Exercises for Medial Quad Muscle

Your quadriceps, or quads, are a group of four muscles located on the front of the upper leg. The vastus medialis is the medial, or inside muscle. The muscles work together to create proper bio-mechanics of the leg and knee. Weakness of the vastus medialis is often indicated in knee pain and improper biomechanics. Without sufficient strength and proper firing of this muscle, the patella, known as the kneecap, may pull to the outside. This is called lateral tracking. Strengthening of the vastus medialis and ensuring that there is proper firing, or contraction of the muscle, is important for this reason.

Vastus Medialis Isolation

To train this muscle, it is important that you first isolate it. This muscle is often referred to as the tear drop muscle and is on the inside of your upper leg, near the knee. Sitting with your leg straight in front of you, place a pillow or rolled towel under the knee so that it is slightly bent. Slowly contract or squeeze your leg muscles. Do this several times and place your fingers on the inside muscle. Gently, contract the muscle, attempting to make just this muscle contract or quiver. You can also practice this sitting in a chair with your feet on the floor.

Open Chain Exercise

Open chain exercises are those that are done in a non weight-bearing position. A straight leg raise with about 30 degrees of external or outward rotation is a good beginning exercise. This should be done while in a supine position, either lying flat, or propped up on your elbows. Begin with one set of 10 and progress to three sets of 10 as you are comfortably able. Another open chain exercise is called the short arc quad. The starting position is about 30 degrees of knee flexion or bend, created by placing a pillow or towel beneath the knee. From this position, slowly straighten the knee into full extension. Begin with one set, increasing to three sets as tolerated. Begin the last exercise in a seated position with the leg bent to 90 degrees and rotated outwardly about 20 degrees. Straighten the leg half way, or 45 degrees. This may be done without weight, with ankle weights or on a leg extension machine, depending on your starting strength. A progression of one set to three sets can again be followed as strength increases. If you experience pain during any exercise, discontinue immediately.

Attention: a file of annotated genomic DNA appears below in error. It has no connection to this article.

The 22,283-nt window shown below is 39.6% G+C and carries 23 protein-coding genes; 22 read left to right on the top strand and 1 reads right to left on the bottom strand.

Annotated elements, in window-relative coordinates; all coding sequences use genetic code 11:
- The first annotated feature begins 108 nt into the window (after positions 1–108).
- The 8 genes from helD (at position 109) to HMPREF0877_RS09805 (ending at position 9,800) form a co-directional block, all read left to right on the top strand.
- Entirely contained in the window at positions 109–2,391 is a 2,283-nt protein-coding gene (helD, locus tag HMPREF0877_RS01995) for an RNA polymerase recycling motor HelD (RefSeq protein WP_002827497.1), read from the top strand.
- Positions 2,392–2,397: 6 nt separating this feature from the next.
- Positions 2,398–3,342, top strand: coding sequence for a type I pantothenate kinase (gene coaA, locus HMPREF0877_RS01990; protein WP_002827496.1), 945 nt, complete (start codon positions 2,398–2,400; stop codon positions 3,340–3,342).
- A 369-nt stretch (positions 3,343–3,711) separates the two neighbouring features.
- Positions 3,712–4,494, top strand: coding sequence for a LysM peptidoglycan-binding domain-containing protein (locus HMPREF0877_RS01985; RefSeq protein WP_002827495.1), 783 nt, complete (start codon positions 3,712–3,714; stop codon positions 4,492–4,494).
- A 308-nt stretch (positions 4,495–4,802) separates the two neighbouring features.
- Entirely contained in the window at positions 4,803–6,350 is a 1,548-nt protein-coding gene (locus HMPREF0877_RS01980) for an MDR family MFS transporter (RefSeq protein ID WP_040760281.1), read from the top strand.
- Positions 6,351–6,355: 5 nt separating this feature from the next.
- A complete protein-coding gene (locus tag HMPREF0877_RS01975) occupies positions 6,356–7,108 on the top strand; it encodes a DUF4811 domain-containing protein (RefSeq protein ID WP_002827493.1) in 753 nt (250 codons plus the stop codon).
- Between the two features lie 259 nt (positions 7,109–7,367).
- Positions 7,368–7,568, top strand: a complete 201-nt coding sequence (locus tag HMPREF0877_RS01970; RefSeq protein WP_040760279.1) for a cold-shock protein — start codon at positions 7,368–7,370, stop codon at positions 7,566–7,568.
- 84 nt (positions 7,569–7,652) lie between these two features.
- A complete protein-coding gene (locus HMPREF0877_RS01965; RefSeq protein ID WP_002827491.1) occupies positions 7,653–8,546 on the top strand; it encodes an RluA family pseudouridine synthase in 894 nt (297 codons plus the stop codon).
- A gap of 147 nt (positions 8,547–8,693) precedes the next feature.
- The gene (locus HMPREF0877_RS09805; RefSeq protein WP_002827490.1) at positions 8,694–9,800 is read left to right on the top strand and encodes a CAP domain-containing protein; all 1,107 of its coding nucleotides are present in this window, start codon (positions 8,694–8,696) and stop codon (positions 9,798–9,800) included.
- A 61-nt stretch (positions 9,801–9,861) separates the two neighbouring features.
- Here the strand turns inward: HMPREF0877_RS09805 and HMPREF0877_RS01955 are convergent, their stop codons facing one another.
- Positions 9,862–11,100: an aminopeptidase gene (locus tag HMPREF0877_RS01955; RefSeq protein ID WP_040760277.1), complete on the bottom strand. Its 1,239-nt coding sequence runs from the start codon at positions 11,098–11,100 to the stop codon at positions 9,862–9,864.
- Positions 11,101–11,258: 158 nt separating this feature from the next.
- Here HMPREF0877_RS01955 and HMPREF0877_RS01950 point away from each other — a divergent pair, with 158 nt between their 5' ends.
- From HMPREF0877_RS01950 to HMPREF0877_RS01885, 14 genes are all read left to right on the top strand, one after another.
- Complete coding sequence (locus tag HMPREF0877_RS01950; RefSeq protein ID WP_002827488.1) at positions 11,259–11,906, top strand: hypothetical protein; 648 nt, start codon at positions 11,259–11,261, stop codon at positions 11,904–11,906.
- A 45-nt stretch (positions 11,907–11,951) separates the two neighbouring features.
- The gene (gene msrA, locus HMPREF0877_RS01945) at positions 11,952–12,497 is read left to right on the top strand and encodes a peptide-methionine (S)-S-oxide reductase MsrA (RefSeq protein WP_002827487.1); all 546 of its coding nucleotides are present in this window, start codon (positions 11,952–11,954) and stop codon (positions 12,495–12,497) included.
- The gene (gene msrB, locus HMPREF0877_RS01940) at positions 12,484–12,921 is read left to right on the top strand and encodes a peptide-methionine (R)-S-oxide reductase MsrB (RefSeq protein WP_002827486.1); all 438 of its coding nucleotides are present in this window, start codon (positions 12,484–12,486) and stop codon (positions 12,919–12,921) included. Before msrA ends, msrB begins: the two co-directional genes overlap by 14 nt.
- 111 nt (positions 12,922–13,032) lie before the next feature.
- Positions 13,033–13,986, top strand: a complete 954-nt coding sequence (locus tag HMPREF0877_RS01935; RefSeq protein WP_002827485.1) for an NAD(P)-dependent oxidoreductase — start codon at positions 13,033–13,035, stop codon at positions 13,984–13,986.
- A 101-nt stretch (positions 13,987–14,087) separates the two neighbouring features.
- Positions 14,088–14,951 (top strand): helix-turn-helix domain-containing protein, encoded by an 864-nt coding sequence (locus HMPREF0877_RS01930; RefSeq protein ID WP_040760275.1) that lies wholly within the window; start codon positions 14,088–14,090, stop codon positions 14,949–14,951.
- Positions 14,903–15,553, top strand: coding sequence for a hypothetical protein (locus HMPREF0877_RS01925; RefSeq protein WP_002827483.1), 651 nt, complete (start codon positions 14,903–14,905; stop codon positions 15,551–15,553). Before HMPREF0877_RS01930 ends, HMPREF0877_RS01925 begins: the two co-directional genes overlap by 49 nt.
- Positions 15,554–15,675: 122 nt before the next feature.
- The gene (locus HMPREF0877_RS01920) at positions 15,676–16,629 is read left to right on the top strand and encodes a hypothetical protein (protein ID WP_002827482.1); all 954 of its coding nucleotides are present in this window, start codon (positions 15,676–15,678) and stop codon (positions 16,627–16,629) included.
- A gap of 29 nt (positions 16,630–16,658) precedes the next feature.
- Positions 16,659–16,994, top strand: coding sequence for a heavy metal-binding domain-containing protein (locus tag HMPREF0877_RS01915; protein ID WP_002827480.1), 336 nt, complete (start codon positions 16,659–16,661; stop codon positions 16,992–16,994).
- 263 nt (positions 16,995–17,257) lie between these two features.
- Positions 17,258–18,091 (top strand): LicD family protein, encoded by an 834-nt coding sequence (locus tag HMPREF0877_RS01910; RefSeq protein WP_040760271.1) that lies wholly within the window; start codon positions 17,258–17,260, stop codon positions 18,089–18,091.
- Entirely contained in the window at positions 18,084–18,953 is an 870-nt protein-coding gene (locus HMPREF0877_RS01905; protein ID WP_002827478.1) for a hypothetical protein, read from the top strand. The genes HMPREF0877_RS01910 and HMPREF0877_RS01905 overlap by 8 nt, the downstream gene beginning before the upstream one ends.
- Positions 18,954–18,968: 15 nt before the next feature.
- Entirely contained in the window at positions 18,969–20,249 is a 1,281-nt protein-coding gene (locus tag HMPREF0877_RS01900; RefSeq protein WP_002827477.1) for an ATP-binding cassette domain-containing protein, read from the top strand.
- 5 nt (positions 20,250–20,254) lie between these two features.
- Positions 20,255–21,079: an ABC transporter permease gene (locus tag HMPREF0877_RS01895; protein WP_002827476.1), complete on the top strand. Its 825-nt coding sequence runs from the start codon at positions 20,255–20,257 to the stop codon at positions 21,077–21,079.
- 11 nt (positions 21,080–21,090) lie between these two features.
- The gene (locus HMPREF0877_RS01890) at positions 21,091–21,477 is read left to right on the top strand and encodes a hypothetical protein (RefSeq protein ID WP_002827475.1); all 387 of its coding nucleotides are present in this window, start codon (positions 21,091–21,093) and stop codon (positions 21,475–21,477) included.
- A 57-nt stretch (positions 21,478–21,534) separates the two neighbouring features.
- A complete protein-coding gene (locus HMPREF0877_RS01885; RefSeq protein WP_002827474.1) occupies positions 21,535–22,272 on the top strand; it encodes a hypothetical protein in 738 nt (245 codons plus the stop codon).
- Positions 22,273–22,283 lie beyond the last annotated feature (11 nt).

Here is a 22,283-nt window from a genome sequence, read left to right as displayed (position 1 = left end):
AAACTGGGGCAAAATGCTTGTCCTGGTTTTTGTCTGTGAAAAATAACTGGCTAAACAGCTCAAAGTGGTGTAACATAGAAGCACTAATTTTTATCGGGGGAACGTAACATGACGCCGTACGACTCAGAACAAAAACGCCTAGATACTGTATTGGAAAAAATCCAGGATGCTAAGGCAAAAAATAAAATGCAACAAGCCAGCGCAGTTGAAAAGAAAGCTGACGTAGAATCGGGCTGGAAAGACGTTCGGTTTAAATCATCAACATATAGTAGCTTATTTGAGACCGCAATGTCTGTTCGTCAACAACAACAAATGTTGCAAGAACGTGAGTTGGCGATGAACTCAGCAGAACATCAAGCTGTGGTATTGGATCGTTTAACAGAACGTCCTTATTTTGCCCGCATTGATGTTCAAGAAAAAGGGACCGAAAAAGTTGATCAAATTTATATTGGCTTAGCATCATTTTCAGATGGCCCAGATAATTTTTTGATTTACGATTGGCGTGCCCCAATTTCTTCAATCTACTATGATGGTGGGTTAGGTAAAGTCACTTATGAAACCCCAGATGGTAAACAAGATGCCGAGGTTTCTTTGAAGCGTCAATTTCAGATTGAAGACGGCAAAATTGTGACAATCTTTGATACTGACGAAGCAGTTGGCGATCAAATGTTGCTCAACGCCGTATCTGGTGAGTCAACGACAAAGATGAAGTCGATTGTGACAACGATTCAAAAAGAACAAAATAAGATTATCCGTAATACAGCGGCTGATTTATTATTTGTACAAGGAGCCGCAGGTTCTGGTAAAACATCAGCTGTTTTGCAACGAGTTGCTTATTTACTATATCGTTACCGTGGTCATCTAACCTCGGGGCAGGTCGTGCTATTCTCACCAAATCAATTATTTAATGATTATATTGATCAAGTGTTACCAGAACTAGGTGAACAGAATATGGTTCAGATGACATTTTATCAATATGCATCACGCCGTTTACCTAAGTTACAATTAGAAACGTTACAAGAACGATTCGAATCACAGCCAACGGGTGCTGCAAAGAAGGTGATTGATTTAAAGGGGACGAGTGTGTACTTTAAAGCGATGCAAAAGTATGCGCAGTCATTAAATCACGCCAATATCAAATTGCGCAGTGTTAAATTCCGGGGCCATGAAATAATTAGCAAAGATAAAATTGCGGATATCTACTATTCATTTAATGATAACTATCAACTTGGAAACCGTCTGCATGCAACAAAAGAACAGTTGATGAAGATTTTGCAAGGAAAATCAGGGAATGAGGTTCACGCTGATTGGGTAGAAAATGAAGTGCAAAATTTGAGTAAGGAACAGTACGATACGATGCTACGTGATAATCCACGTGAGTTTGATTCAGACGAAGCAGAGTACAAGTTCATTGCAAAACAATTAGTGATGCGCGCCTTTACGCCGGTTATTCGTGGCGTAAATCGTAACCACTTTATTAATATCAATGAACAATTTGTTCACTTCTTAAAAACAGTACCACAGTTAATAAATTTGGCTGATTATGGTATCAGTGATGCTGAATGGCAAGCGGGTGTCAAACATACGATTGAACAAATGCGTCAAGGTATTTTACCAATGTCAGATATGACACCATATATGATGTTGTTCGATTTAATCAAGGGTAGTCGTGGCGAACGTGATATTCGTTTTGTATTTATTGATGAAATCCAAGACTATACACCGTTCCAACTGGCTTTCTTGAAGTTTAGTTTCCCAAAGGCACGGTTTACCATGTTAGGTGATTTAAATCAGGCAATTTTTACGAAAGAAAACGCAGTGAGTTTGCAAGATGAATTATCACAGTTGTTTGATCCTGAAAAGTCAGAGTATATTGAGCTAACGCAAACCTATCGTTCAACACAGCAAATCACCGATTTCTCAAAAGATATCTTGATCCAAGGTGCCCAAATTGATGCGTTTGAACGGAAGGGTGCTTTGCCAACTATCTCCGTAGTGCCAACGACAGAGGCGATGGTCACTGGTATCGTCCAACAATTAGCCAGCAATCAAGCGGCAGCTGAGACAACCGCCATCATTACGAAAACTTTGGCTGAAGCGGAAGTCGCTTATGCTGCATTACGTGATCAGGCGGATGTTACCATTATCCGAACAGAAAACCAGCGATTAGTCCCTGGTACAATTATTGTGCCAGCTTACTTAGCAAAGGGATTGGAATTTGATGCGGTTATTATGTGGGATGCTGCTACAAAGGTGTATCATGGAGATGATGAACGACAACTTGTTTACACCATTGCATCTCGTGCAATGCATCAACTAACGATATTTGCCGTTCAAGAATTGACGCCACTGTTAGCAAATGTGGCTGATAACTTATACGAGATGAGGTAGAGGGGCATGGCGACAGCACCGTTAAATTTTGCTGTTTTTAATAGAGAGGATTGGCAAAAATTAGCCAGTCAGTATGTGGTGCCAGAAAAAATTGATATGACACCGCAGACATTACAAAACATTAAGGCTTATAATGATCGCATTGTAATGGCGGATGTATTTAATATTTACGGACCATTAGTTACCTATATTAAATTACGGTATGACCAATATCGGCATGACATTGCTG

Closed Chain Exercise

Closed chain exercise is an effective method for functional strengthening of the vastus medialis muscle. These exercises can be implemented whenever you have adequate strength to allow for the completion of exercise without pain. An extremely effective closed chain exercise is the heel drop or step down. Standing on a step with both feet, slowly lower one foot toward the ground. Maintain a knee-over-toe position with the weight-bearing leg at all times. Partial lowering may be done if pain is experienced with the full step-down. Begin with one set of 10 repetitions and increase to three as your tolerance increases. The lunge is another effective strengthener. Standing with your feet parallel and shoulder-width apart, step forward with one foot, and slowly lower into 60 to 90 degrees of knee flexion. Continue to make sure that the knee is over the toe, rather than falling to the inside or outside. If you cannot perform a full 60 degrees without pain, you may adjust with a partial lunge of 30 to 45 degrees. It is imperative that you avoid any knee pain. The last exercise to be addressed for specific strengthening is the single foot 1/4 squat. For this exercise you will stand on one foot, and slowly lower to about 60 degrees of knee flexion. During this exercise, maintain the toe-over-knee position. Begin with one set of 10 and increase to three sets. Do all the above exercises with both legs.

About this Author

Kristi Stephens is a certified athletic trainer with a degree in Physical Education with a coaching concentration as well as a Family Life and Human Sexuality. She has a massage therapy certification as well as having had several certifications in personal training. She has worked in the realm of high school and college athletic training, has coached a variety of sports, and has owned and operated a personal training and massage therapy business.